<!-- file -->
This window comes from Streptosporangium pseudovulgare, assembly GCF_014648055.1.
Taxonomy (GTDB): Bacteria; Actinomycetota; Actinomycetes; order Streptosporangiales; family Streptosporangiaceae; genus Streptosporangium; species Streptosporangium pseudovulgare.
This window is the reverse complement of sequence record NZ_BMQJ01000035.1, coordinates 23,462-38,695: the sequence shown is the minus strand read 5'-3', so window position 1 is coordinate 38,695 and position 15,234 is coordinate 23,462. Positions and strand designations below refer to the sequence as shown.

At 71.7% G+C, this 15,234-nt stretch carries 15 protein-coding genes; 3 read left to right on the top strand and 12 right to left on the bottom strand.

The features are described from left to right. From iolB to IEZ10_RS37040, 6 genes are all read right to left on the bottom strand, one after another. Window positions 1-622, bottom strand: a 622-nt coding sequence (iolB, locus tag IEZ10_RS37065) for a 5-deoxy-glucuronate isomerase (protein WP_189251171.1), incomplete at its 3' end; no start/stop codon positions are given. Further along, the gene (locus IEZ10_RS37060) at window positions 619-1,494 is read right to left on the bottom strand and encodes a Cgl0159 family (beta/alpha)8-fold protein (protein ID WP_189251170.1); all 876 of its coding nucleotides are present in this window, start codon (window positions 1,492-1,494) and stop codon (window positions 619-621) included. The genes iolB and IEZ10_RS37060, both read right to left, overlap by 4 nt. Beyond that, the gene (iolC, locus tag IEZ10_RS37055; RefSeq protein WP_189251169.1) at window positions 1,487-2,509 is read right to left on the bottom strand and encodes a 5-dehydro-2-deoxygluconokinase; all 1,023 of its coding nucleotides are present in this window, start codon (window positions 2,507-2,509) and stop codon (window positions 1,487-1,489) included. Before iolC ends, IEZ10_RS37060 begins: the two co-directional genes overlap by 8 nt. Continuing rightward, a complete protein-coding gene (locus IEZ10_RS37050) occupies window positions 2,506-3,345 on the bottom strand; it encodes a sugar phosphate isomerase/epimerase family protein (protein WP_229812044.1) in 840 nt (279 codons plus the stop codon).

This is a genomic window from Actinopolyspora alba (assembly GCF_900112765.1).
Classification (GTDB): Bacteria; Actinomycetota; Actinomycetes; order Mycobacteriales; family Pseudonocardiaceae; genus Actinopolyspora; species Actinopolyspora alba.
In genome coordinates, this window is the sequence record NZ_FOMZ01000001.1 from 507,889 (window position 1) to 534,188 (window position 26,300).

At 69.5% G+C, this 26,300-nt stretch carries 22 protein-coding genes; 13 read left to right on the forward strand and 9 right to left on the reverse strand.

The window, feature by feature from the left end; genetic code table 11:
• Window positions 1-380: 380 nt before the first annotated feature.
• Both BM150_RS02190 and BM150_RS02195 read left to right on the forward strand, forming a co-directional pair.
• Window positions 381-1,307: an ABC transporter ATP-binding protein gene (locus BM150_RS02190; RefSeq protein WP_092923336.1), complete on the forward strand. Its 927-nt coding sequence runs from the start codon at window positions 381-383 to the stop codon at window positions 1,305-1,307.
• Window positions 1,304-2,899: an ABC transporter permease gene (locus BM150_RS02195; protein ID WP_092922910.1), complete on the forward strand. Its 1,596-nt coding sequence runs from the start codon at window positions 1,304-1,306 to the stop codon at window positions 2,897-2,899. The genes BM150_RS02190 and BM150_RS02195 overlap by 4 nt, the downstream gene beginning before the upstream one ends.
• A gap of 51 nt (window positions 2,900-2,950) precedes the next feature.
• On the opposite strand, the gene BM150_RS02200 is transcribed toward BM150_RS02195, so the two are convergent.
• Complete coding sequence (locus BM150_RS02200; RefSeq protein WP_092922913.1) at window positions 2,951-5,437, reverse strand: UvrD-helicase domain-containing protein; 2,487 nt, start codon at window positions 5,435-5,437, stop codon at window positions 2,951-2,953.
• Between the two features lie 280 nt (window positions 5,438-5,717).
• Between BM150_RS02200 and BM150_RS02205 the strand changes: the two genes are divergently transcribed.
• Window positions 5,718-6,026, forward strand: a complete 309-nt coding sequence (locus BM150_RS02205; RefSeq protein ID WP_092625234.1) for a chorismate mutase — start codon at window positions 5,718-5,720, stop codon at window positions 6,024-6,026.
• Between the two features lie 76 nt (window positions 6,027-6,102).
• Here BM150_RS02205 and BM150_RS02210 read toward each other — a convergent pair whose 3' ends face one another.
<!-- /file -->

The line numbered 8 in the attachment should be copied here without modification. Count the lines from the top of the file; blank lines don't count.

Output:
In genome coordinates, this window is the sequence record NZ_FOMZ01000001.1 from 507,889 (window position 1) to 534,188 (window position 26,300).